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easyJet's winter profits are falling in spite of cost control and lower fuel prices

EasyJet has let slip that winter profits are falling, in spite of fuel price reductions. For the first time, its trading update for Oct-2015 to Dec-2015 (1Q of its financial year FY2016) gives a cost per seat figure, in addition to the usual revenue per seat. Europe's second largest LCC did not announce a 1Q pre-tax profit figure, but it can be calculated from the other reported data that it dropped 25% year on year.

This was due to revenue per seat falling more than cost per seat. The weakness in unit revenue was the result of terrorist activity affecting demand in Sharm El Sheikh and Paris in Nov-2015. EasyJet actually performed better than expected on costs, but weak unit revenue has become a trend in recent quarters and is set to continue in 2Q.

Of course, the airline makes all its money in the summer, and so - large percentage changes in the small winter profits do not say much about the full year. EasyJet still expects a higher pre-tax profit this year, but the strong double digit earnings growth of recent years is becoming harder to repeat.

easyJet gives 1Q cost per seat figure, allowing profit to be calculated: a 25% fall

In the past, easyJet's interim management statement for 1Q (it has a Sep year end, so 1Q is Oct-Dec) has not contained details of profits for the quarter, but it has reported data on traffic, revenue per seat and revenues. On the cost side, it has always indicated the rate of change in cost per seat compared with the same period a year earlier.

This time, however, easyJet has given a figure in GBP for cost per seat, which enables a calculation of total costs (by multiplying this figure by the number of seats). Since it has also reported revenues (as usual), we can derive a figure for its pre-tax result as the difference between revenue and costs (easyJet's cost per seat figures include finance costs). Strangely, however, easyJet did not give a 1Q profit figure itself.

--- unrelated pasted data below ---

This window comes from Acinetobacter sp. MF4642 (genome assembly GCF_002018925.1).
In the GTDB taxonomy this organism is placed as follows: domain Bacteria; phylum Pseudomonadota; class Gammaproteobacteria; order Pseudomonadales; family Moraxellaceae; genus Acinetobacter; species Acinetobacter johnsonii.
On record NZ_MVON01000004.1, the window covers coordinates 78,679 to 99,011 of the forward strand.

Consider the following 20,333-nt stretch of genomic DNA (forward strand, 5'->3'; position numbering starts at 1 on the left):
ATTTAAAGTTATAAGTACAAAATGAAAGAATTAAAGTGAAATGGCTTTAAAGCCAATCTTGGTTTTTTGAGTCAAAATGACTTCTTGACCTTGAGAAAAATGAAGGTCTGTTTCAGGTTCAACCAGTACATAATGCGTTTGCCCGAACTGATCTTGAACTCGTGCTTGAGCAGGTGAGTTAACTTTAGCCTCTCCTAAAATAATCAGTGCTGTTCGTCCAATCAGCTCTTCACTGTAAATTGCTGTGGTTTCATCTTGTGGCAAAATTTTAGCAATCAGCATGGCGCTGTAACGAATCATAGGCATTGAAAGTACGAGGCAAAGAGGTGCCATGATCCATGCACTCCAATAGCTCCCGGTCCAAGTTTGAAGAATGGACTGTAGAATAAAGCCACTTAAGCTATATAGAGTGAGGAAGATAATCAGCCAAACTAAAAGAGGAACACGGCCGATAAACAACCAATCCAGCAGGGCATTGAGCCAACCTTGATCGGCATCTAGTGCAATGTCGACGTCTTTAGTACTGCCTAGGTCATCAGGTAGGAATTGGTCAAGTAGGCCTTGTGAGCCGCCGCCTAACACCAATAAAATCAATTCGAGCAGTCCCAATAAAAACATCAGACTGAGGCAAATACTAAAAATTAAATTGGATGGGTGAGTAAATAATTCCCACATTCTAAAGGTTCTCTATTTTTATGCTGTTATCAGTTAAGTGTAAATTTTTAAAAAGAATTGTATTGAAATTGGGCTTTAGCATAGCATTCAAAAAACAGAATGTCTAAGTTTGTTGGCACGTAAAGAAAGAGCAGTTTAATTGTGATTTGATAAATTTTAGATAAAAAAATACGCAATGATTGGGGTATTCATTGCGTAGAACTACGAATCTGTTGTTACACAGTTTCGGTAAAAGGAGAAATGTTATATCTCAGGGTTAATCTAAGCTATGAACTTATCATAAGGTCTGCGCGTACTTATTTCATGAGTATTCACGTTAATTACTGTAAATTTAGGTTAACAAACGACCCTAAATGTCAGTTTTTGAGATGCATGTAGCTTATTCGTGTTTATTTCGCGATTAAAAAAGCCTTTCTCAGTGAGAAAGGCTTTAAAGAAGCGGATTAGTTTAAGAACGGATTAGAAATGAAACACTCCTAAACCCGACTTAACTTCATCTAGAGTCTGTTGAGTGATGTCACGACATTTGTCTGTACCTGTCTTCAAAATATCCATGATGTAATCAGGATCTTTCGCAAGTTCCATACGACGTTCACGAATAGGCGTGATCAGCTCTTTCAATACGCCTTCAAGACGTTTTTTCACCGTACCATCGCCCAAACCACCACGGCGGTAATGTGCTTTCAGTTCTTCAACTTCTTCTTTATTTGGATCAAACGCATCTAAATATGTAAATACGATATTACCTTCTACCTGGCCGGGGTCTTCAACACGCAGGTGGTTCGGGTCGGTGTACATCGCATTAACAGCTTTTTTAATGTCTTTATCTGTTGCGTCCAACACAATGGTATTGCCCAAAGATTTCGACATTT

Nevertheless, in this way, we calculate that easyJet suffered a fall in 1Q pre-tax profit, from GBP26m in FY2015 to GBP20m in FY2016. Revenue was just below flat (-0.1%) at GBP930 million, in spite of capacity growth.

EasyJet reported a pre-tax profit of just GBP7 million in 1H2015, so we can deduce that its 2Q result was a loss of GBP19 million. The 1H profit last year was its first positive result for the winter half year in more than a decade, and was entirely dependent on 1Q. Its weaker result for 1Q2016 puts pressure on its ability to achieve another positive pre-tax profit in 1H2016.

See related report: EasyJet: back in profit for the winter half, but the unit revenue outlook is weakening

easyJet 1Q FY2015 traffic and revenue performance

 

1Q2015

1Q2016

Change

Seats '000

16,600

17,800

7.3%

Pax '000

14,900

16,100

8.1%

Load factor %

89.7

90.3

0.6ppts

Ave sector length km

1,089

1,072

-1.6%

Seat revenue GBPm

916

914

-0.2%

Non-seat revenue GBPm

15

16

6.7%

Total revenue GBPm

931

930

-0.1%

Revenue per seat GBP

56.16

52.28

-6.9%

Revenue per pax GBP

62.64

57.90

-7.6%

Cost per seat GBP

54.57

51.17

-6.2%

Implied pre-tax profit* GBPm

26

20

-25.1%

1Q seat capacity up 7.3%, load factor over 90%

EasyJet increased its seat capacity by 7.3% in 1Q2016, a little less than its guidance of 8.0% for 1H2016 given in Nov-2015, mainly due to the impact of the disruption in services to Sharm Al Sheikh and the terrorist attacks in Paris in Nov-2015. Capacity growth continued to focus on its new bases at Amsterdam, Hamburg and Porto, and on major markets such as UK and Switzerland.

In spite of the slightly slower than expected overall capacity growth, 1Q passenger numbers increased by 8.1%, with load factor gaining 0.6 ppts to reach 90.3%. This load factor performance was achieved through lower fares in response to the negative demand impact of the events in Egypt and France. If easyJet can improve its 2Q load factor by just 0.1ppts from its 2Q2015 level of 89.9%, it will have achieved 90% or higher in all four quarters of the year.